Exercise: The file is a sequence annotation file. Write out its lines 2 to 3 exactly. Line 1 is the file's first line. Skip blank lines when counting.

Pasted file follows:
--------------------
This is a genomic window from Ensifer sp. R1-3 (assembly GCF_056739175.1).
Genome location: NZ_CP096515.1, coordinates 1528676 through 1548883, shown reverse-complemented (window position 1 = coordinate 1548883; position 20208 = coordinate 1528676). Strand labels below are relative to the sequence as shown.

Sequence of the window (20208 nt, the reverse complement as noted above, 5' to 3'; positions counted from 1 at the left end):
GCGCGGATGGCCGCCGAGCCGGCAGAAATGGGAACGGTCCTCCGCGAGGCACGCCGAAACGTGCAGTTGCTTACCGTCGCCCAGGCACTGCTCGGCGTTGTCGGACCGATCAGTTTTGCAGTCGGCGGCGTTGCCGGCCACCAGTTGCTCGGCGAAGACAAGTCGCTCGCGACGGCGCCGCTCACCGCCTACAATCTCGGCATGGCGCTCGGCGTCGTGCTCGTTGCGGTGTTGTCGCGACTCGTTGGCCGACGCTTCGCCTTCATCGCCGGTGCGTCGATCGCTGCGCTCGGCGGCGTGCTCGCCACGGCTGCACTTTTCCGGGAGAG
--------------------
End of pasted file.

Genome location: NZ_CP096515.1, coordinates 1528676 through 1548883, shown reverse-complemented (window position 1 = coordinate 1548883; position 20208 = coordinate 1528676). Strand labels below are relative to the sequence as shown.

Sequence of the window (20208 nt, the reverse complement as noted above, 5' to 3'; positions counted from 1 at the left end):